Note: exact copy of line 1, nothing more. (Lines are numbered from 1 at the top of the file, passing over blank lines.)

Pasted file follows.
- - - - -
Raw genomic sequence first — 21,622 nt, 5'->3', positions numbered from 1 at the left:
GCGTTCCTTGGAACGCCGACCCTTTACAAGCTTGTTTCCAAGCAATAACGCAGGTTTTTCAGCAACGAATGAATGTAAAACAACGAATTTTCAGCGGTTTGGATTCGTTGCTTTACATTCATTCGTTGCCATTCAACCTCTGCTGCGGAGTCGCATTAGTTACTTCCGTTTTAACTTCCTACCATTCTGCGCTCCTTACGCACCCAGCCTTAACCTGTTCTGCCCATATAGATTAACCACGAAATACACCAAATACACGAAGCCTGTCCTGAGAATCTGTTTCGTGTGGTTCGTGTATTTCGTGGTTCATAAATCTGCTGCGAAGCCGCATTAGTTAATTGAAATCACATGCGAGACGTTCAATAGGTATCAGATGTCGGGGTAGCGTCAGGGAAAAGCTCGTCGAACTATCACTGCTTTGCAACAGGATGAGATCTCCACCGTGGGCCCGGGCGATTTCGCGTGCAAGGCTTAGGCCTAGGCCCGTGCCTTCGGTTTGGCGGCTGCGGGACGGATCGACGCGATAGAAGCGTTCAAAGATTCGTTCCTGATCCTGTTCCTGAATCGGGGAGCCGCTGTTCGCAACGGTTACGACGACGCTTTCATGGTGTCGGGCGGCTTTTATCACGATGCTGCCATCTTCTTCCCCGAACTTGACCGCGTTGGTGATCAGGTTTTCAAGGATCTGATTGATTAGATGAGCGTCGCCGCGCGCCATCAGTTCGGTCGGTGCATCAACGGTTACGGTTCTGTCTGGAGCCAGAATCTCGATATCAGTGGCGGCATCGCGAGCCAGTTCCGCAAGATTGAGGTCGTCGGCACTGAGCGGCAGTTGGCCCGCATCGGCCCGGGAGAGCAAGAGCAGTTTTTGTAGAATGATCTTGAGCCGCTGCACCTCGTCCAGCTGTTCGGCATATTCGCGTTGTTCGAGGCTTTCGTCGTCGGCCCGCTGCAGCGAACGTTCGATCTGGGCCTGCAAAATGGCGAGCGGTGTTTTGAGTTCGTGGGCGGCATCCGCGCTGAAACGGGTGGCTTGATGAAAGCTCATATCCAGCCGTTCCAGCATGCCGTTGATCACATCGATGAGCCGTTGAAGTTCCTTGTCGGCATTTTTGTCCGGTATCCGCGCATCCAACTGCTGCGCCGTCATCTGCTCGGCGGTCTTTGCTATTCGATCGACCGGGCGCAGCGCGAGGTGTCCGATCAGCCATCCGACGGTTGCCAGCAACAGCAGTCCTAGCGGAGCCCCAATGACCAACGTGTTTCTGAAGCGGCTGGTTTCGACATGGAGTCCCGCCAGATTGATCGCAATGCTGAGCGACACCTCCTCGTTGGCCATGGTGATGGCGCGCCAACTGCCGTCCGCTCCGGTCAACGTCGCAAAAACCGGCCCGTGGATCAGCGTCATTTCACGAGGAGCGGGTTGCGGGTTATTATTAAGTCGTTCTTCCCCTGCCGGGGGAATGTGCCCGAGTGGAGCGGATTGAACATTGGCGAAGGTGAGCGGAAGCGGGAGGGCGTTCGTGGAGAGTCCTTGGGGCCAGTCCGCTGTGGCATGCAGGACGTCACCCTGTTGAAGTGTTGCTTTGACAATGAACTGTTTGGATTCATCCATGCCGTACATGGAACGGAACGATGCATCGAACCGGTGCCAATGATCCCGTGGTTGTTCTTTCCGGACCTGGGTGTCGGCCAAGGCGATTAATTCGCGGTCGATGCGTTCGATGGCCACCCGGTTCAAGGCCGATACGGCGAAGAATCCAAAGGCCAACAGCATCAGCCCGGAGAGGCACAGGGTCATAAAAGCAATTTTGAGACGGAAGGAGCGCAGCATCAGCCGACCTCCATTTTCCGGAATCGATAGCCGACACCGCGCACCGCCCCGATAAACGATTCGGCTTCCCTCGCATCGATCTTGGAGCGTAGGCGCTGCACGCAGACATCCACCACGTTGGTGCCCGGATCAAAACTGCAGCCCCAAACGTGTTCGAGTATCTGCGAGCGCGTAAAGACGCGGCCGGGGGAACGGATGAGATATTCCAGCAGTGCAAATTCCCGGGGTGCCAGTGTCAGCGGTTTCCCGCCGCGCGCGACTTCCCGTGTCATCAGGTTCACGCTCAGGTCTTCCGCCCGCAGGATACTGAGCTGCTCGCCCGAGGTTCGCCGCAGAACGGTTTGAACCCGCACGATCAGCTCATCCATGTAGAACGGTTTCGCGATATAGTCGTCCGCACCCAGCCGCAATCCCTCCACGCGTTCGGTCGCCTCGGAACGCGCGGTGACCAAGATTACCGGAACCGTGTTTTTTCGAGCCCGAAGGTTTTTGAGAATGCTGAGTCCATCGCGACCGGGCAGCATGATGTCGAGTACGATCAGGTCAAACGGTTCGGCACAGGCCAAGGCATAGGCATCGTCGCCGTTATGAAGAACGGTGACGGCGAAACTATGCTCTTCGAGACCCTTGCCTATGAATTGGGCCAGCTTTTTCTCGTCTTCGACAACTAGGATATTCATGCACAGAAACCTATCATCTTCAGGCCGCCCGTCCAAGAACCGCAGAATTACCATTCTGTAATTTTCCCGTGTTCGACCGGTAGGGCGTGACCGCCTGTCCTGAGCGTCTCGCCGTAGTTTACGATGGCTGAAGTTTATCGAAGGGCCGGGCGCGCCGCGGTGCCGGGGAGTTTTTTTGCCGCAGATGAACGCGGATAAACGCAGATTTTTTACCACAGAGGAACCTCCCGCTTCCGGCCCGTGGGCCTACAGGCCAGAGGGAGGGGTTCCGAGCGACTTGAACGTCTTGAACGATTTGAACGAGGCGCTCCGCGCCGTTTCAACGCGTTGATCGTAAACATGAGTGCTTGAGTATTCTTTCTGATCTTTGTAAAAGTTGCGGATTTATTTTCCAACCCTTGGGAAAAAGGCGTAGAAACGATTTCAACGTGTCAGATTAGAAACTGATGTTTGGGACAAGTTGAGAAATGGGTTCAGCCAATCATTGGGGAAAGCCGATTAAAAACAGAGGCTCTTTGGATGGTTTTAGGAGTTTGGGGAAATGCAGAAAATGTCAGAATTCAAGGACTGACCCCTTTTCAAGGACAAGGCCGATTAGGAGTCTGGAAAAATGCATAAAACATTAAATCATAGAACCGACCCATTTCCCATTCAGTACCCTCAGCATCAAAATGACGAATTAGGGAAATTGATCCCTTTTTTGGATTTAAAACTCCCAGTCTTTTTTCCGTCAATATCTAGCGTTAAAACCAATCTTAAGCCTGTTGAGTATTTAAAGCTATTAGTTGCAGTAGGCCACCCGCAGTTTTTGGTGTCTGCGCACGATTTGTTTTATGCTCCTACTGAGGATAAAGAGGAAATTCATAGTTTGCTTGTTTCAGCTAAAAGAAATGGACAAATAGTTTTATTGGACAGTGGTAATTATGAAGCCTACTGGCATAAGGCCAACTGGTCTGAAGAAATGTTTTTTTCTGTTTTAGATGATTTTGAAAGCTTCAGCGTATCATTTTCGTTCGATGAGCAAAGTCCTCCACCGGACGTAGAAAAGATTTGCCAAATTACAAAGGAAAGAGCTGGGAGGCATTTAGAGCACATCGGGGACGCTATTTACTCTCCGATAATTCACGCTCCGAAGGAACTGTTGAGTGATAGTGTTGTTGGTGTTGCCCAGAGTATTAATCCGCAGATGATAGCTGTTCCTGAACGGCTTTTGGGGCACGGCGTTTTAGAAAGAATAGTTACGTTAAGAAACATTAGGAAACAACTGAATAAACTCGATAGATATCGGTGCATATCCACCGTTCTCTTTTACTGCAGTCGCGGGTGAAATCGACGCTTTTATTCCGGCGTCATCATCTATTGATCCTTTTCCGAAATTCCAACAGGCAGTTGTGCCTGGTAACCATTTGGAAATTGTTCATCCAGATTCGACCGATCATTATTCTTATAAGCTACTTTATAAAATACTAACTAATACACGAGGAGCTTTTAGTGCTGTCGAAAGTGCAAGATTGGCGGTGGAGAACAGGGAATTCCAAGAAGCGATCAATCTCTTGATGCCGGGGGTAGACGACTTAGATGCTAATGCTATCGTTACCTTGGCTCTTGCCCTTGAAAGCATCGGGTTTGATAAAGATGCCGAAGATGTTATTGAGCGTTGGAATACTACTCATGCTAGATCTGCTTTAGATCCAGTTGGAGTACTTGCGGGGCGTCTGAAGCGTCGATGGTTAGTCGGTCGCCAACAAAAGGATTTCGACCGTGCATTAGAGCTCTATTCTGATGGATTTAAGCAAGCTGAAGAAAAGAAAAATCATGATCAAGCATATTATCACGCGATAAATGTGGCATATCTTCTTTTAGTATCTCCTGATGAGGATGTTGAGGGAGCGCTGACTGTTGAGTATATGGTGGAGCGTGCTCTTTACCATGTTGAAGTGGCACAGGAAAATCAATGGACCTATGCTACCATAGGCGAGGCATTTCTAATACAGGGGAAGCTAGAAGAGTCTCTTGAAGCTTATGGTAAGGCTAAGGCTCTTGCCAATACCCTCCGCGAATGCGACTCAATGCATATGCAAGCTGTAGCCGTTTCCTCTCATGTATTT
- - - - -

Raw genomic sequence first — 21,622 nt, 5'->3', positions numbered from 1 at the left: